Ear Sophal, author of Aid Dependence in Cambodia: How Foreign Assistance Undermines Democracy, called it “the usual coaxing with a side of bluster”, with both tactics and emotion on display.
But in his hostility directed at Rainsy and threats to face down any challenge no matter what, the conversation also highlights the premier’s deep resentment and emotion arising specifically from threats to his rule and insults to his family.
In public speeches, the premier has made little secret of his feelings towards Rainsy. In the recording he calls him “Ah Rainsy”, in Khmer, using a hostile modifier for the former opposition president.
“Kha, I can work with you but . . . in Sam Rainsy’s case, I will not make exception for insulting my wife and family,” he purportedly told Sokha.
Near the core of this frustration, says one well-connected observer, are two comments by Rainsy – one of which he has denied making.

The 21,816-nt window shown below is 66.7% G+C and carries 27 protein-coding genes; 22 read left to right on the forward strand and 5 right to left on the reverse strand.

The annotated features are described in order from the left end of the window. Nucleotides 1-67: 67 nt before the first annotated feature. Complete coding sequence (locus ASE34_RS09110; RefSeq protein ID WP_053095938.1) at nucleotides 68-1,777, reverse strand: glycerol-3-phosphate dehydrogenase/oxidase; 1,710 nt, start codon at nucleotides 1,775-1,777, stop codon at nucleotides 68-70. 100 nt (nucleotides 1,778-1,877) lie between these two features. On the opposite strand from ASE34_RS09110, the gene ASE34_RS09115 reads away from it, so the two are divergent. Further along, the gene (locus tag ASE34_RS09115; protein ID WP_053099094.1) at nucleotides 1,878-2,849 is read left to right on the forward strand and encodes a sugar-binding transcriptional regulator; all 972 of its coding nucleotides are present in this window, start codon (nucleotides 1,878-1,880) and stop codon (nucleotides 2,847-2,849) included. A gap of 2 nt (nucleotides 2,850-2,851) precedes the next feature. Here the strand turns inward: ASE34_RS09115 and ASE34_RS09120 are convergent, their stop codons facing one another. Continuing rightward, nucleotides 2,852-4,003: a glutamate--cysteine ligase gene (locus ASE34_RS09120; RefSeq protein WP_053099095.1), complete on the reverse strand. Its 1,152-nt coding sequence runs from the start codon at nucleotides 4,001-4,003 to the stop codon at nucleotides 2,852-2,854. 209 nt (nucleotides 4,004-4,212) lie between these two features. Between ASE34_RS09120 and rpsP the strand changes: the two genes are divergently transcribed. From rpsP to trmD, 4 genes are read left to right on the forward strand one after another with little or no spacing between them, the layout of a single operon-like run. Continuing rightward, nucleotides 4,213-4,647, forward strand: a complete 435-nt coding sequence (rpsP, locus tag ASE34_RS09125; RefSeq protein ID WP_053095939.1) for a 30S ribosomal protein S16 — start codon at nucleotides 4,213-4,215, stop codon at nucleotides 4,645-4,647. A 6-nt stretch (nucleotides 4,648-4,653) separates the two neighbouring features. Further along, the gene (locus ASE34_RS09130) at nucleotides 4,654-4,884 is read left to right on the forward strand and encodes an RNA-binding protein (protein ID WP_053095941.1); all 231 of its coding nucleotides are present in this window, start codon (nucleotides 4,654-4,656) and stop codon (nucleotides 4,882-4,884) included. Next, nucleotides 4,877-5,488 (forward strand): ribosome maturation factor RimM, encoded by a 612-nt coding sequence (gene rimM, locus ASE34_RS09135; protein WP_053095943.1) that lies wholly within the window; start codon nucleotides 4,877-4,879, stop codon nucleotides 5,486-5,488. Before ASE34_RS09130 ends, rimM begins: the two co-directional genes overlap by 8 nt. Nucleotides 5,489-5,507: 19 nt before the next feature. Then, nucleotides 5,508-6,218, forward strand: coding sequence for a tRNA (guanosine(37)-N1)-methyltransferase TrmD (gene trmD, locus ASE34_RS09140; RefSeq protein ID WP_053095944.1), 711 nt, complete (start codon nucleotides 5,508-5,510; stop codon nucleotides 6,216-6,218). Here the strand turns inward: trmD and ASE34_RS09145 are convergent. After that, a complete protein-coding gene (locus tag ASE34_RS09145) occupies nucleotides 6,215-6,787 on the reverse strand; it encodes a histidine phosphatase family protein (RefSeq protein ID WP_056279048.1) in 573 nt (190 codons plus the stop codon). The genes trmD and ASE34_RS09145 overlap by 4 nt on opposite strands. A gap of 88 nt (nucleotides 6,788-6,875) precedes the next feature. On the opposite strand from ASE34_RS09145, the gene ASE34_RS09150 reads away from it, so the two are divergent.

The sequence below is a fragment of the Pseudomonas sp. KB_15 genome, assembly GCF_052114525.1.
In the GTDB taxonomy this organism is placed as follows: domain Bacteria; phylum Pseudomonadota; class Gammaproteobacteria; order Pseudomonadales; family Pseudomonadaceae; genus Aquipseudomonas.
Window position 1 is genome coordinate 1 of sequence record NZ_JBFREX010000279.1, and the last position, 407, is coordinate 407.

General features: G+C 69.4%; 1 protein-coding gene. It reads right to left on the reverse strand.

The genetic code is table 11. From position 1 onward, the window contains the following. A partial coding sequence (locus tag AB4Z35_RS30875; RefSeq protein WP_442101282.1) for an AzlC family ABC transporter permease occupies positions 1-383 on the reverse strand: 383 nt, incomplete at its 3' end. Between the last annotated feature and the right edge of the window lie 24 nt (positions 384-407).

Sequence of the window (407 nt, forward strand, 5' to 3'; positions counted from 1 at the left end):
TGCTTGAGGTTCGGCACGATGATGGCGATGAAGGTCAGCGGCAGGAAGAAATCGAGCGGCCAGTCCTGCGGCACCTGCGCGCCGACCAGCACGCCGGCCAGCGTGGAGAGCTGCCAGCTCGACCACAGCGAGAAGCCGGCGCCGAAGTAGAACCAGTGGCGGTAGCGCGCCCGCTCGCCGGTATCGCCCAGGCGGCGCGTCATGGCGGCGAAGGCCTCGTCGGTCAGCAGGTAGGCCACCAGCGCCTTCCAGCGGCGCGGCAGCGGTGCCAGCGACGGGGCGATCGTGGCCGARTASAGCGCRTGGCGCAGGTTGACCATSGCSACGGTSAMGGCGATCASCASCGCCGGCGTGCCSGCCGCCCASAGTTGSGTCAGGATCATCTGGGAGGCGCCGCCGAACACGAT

Both are deeply personal but also touch upon fundamental issues of legitimacy, in both past and future terms.
The first, the premier has repeatedly raised in public: that Hun Sen’s eldest son Hun Manet was fathered by Vietnamese military general Le Duc Tho, one of the architects of the Indochinese communist movement and later of the Cambodian regime installed by the Vietnamese in 1979.
The outlandish accusation, which Rainsy says he never made, strikes a raw nerve both because of the impact on his family, and its connection to the long-raised questions about the birth of the premier’s own political career in a government installed by Vietnam, said Strangio.